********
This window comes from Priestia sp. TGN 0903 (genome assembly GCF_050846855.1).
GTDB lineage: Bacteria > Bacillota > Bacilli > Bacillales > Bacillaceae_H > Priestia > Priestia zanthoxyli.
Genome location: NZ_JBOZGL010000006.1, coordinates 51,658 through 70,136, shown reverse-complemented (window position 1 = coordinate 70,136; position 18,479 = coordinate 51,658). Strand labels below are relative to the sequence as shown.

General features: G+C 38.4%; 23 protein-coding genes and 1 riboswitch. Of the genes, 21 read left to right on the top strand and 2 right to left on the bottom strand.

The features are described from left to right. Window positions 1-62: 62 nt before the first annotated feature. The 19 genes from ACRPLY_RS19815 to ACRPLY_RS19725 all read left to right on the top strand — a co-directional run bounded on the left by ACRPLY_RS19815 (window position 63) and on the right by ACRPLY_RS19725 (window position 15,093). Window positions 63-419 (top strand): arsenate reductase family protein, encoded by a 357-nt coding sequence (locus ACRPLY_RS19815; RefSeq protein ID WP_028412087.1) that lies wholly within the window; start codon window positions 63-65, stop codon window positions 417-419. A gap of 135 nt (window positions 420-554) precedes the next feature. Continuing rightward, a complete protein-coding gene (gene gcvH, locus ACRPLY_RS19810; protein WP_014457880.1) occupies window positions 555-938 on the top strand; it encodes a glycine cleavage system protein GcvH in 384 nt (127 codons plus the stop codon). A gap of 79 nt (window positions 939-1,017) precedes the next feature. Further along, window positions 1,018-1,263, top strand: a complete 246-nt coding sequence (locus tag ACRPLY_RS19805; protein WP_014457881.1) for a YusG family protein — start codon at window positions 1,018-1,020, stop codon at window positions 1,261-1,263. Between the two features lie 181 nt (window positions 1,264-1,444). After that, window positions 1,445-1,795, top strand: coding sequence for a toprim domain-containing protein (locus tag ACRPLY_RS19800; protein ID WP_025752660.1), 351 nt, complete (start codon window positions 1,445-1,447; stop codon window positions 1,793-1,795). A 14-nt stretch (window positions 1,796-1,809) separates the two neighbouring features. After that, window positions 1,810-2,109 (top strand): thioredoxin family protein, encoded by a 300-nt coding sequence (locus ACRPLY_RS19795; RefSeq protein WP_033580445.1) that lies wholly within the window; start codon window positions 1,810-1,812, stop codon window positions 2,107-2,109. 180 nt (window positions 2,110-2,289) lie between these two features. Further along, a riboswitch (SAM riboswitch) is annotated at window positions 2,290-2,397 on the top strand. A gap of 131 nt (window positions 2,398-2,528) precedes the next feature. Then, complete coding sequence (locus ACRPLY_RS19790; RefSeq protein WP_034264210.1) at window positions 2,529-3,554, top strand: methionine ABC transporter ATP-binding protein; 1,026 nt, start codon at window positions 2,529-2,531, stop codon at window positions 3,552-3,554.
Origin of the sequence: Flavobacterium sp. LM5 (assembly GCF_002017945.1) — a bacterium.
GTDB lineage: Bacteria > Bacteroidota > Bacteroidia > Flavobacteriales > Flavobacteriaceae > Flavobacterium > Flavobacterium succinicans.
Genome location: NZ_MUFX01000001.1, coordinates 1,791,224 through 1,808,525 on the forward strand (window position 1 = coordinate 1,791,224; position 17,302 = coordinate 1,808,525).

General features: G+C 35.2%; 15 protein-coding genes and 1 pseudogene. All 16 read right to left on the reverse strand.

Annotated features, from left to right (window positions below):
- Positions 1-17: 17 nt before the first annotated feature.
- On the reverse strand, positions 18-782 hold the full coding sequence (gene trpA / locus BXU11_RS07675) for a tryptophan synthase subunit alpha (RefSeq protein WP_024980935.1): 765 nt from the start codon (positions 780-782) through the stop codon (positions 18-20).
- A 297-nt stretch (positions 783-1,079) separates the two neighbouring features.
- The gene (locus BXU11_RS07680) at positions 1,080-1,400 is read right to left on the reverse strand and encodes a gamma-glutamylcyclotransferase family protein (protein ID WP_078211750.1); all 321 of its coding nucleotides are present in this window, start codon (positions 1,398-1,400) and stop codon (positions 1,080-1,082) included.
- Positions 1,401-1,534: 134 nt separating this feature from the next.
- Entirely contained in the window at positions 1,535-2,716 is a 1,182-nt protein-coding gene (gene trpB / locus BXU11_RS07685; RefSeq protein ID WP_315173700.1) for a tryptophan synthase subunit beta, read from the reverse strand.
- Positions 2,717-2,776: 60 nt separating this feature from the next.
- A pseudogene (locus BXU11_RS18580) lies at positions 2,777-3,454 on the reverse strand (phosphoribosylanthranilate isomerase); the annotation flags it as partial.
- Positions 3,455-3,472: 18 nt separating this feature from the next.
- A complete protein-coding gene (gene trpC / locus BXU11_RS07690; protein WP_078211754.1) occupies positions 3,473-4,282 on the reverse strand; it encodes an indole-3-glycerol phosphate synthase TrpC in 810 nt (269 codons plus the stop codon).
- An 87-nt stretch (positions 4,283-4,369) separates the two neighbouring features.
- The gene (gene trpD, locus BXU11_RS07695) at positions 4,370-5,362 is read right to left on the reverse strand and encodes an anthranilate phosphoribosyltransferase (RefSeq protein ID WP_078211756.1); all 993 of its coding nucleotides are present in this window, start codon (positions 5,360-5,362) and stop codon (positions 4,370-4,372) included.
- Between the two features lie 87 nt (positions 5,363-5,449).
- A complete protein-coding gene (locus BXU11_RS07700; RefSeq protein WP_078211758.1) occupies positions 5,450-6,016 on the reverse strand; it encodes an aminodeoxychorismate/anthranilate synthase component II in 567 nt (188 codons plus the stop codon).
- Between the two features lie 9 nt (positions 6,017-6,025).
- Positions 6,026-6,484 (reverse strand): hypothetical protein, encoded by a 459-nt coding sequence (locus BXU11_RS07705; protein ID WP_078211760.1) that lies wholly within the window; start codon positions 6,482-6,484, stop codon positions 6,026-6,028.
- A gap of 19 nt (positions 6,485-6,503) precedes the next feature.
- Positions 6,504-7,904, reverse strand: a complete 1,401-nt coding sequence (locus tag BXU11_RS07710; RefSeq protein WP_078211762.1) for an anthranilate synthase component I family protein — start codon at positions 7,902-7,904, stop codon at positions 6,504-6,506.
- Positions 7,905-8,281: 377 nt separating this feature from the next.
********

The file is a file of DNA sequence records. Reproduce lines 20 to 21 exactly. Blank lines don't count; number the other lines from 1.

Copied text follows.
- A complete protein-coding gene (gene trpC / locus BXU11_RS07690; protein WP_078211754.1) occupies positions 3,473-4,282 on the reverse strand; it encodes an indole-3-glycerol phosphate synthase TrpC in 810 nt (269 codons plus the stop codon).
- An 87-nt stretch (positions 4,283-4,369) separates the two neighbouring features.